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This article is written by a student writer from the Her Campus at UCLA chapter.

If being born into a staggeringly long line of early-birds has brought me anything, it’s an irrepressible love for mornings: morning light, morning coffee, but more than anything, morning routines. Ever since I graduated from high school, I have been constantly inventing and reinventing the structure of my mornings to derive maximum contentment (and productivity). And after several years of trial and error, I have finally found a routine that feels more and more like a ritual.

find your wake-up sweet spot

As a morning person, I know that my ideal wake-up time is very different from that of my night owl counterparts. To that I say, “to each their own,” and I promise that this is not going in the direction of “5 AM Club” recruitment; I experienced one too many 5:30 AM alarms freshman year and do not plan on returning to that behavior anytime soon. 

That being said, I’ve found that my wake-up sweet spot is between 7:00 and 8:30 AM. If I can wrench myself out of bed anywhere in that range, I’ll be a happy woman. Anytime before then and I’ll find myself snoozing my alarm for the indefinite future, and anytime after, I’ll feel like there’s not enough of my precious morning left in the day. 

While I, like others, try not to be on my phone as soon as I wake up, that pesky unnatural dopamine and all, I love my morning weather app indulgence time too much to give it up. So, if you’re stronger than me and can resist an AM phone scroll, keep it up because your dopamine levels will be looking much sexier than mine in about 40 years. 


This is the part of my morning that makes it feel more like a ritual than a routine, and an absolutely crucial ritual at that. My alarm could go off 37 times on full volume directly into my ear, but I could never feel truly awake until I’ve had the time to do my skincare. Every second that I spend standing at my bathroom sink, I am thinking about my intentions for the day and what I hope to accomplish. No matter how bleary-eyed and mentally foggy I am, doing my morning skincare always leaves me feeling rejuvenated and ready to seize the day.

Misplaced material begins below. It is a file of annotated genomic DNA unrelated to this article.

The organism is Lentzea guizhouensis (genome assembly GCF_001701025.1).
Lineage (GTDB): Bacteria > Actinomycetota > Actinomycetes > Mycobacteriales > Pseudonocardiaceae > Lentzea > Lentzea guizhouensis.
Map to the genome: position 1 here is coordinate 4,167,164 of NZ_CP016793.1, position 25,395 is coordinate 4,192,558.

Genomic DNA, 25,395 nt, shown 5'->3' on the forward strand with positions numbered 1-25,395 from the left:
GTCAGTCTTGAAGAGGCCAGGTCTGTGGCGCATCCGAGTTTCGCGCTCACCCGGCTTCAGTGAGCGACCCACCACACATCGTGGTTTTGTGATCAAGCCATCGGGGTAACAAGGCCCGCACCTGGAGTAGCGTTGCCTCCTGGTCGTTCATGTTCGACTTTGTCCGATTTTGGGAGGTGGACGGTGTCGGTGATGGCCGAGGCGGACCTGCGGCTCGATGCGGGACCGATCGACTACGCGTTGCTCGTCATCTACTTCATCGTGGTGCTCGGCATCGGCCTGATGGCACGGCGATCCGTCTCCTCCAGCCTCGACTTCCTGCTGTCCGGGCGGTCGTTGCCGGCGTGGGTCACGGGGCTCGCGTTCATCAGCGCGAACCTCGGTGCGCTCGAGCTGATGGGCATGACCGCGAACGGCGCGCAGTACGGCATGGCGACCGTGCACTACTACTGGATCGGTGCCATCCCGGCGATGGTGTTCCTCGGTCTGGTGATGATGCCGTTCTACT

tidy your space (& make your bed?)

Let me begin by saying that I used to be a capital “H” Hater of the bed-making argument. If I did “make my bed,” it was me haphazardly pulling up the comforter and calling it a day. I never found it compelling, I never found it productive, and I sure as hell never found it satisfying. 

The one and only reason that I started making my bed was out of pure guilt. As soon as I started living with two “make the bed” roommates, I had a choice: conform to what I perceived as organized madness, or be a bad roommate. And so I started making my bed — at first unwilling, and now, shockingly fervently. 

It’s not that I necessarily love the process itself or think that it makes me feel accomplished, rather that making my bed somehow magically convinces me to tidy up my space as a whole. Materially, I have become so much more organized because of it, which consequently tricks my brain into thinking that I have my life together, and what could be more worth those two extra minutes of effort than that?